Reginald Hamel, professor and essayist (b at Frampton, Québec, 1931). Early on, he demonstrated an encyclopaedic mind and an insatiable curiosity that enabled him to switch from business studies to the Humanities, then join the army as an artillery officer. He was alternately an explorer (Arctic, Northwest Territories, Greenland, Alaska), anthropologist, archaeologist, and globetrotter, and he became a technical advisor at the Musée national of Man du Canada (now the Museum of Civilization) in Ottawa, and a conservator at the Musée historique of the National Archives (id. 1958). At the same time, he enrolled at the University of Ottawa where he completed a master's degree (1961) on the poet Charles Gill (1871-1918) and a doctorate (1971) on Gaëtane de Montreuil (1867-1951), the first female journalist in Québec.
Named a professor at the Université de Montréal, he founded the Centre de documentation des lettres canadiennes-françaises (1964 - that disappeared for political reasons in 1969), and taught in several foreign countries: the United States, Canada, England, France, Israel, and China. He is among the major current researchers in Québécois and francophone literature as attested to by his countless articles in French, English, Hebrew and Chinese, and his indefatigable activity as a bibliographer (Le Préromantisme au Canada français, 1744-1864, 1965; Cahiers bibliographiques des lettres québécoises, 1966-1969; Bibliographie sommaire sur l'histoire de l'écriture féminine au Canada, 1769-1961, 1974; La Louisiane créole 1762-1900, littéraire, politique et sociale, 1984), literary historian (Dictionnaire des auteurs de langue française en Amérique du Nord, 1989; Panorama de la littérature québécoise contemporaine, 1997; Dictionnaire des poètes d'ici de 1600 à nos jours, 2000) and essayist (La littérature et l'érotisme, 1969).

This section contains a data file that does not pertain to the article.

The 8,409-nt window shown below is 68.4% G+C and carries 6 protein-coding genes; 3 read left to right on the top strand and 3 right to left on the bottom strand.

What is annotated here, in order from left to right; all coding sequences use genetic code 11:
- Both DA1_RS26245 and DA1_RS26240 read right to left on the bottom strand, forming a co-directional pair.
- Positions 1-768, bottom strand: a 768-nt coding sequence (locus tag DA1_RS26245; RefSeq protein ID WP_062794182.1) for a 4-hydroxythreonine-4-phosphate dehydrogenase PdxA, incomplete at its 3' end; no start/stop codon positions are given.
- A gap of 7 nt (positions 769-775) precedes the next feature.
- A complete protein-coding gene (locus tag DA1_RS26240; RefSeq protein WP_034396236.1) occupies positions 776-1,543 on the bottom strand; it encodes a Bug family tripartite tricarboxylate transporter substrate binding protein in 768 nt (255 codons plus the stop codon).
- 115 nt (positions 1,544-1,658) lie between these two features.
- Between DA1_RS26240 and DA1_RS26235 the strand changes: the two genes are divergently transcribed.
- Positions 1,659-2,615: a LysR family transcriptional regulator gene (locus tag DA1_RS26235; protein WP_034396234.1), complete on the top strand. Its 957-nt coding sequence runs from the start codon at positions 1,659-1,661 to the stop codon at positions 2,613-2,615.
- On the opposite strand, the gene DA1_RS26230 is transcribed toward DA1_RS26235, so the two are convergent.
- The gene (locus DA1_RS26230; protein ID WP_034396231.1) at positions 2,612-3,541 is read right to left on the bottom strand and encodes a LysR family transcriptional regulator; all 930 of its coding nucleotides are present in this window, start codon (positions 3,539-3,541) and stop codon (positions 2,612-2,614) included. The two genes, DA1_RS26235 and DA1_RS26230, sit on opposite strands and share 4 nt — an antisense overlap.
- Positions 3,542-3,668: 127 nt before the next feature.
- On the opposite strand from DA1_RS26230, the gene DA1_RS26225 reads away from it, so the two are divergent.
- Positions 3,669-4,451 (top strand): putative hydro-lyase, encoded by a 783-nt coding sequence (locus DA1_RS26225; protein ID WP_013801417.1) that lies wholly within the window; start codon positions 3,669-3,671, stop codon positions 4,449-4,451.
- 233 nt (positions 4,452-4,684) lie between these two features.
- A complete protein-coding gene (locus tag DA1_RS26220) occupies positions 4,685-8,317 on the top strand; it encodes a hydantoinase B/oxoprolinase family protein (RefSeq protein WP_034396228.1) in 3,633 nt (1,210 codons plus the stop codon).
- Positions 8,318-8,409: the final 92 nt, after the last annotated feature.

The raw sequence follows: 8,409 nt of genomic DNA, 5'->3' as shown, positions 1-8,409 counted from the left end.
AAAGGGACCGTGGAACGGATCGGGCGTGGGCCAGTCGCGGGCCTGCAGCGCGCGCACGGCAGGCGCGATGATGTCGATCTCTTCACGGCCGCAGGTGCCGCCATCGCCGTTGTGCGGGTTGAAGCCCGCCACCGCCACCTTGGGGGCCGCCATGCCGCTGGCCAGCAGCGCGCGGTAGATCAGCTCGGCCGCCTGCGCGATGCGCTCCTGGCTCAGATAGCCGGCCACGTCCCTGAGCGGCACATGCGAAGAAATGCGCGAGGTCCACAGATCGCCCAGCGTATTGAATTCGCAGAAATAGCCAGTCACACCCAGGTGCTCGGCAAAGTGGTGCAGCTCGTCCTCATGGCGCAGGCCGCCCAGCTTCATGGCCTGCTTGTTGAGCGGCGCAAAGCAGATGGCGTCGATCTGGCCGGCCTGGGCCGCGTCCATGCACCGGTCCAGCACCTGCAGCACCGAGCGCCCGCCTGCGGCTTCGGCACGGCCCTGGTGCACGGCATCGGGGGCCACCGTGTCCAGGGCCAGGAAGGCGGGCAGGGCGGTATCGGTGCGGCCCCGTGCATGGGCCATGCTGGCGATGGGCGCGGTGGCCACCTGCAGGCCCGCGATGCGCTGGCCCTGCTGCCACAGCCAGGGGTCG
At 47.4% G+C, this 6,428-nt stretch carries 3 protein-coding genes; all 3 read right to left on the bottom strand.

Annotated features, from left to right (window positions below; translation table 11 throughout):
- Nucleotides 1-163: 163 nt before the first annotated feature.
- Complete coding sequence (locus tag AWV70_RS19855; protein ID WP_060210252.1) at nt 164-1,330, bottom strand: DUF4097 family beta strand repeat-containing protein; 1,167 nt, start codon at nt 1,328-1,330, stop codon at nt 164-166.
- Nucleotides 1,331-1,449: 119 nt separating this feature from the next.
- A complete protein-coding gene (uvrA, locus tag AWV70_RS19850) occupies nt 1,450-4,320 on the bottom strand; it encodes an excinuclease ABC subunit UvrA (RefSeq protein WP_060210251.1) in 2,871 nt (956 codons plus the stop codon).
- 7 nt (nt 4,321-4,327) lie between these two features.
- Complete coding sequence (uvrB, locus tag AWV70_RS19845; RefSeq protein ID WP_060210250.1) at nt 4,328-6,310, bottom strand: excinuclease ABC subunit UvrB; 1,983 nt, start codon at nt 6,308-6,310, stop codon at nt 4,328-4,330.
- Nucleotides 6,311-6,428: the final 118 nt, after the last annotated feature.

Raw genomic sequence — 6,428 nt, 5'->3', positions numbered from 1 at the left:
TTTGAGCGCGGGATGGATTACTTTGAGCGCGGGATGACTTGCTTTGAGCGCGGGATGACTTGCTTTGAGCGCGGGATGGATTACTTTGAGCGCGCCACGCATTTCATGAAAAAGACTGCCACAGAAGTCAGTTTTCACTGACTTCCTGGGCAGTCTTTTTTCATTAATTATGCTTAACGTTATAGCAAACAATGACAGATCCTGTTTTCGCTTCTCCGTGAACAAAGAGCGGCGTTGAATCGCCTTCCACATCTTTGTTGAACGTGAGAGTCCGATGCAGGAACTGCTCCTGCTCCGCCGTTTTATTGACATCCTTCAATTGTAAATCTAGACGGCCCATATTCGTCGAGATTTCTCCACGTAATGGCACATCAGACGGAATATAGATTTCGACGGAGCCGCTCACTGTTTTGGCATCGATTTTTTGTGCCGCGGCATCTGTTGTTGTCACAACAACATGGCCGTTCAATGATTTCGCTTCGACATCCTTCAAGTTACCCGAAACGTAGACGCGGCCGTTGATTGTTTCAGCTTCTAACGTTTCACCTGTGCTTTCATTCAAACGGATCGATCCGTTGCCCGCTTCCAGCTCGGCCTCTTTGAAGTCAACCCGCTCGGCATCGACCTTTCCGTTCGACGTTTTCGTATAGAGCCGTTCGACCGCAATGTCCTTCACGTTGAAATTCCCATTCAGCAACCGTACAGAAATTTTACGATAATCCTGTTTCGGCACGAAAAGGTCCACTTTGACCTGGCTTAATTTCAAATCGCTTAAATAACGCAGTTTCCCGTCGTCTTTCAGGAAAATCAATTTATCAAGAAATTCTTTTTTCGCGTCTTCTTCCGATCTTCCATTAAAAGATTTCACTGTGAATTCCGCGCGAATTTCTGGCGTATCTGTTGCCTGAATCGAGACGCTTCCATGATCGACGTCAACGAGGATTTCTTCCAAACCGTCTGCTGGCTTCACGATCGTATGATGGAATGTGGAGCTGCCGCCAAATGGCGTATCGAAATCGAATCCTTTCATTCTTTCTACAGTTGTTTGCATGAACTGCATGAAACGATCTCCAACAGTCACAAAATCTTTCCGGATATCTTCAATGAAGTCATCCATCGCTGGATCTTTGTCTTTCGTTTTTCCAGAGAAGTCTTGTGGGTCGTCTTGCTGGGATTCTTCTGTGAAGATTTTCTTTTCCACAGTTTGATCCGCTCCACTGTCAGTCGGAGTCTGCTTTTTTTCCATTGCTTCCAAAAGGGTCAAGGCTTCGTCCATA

Passionate about the 19th century, he is also the most knowledgeable about the work of Charles Gill (La correspondance de Charles Gill, 1885-1918, 1969; Charles Gill, oeuvres poétiques complètes, édition critique, 1996; Charles Gill: Contes, chroniques, critiques, prose annotée, 2000; Charles Gill, peintre, 1871-1918, 2000) and an international specialist on Alexandre Dumas (Dumas... insolite, 1988; Dictionnaire Dumas, 1990). In 2002, during his research at the Bibliothèque nationale de France, Réginald Hamel, by a masterstroke, found an unpublished work by Alexandre Dumas, Les voleurs d'or, a play in five acts inspired from an account written by one of his mistresses Céleste de Chabrillan in 1857. Among one of the thirty great world specialists on Alexandre Dumas, Réginald Hamel in 2002, published le Dictionnaire Dumas, (in collaboration with his wife Pierrette Méthé), an analytical index of characters (4,194 in all) who appeared in Dumas' works. On November 30, 2002, Réginald Hamel was personally invited by President Chirac to assist in the transfer of Dumas' ashes to the Panthéon. Furthermore, the ministre de l'éducation nationale de France announced his nomination as Officier de l'Ordre des Palmes académiques. Réginald Hamel was decorated in 2000 with the Order of les francophones d'Amérique.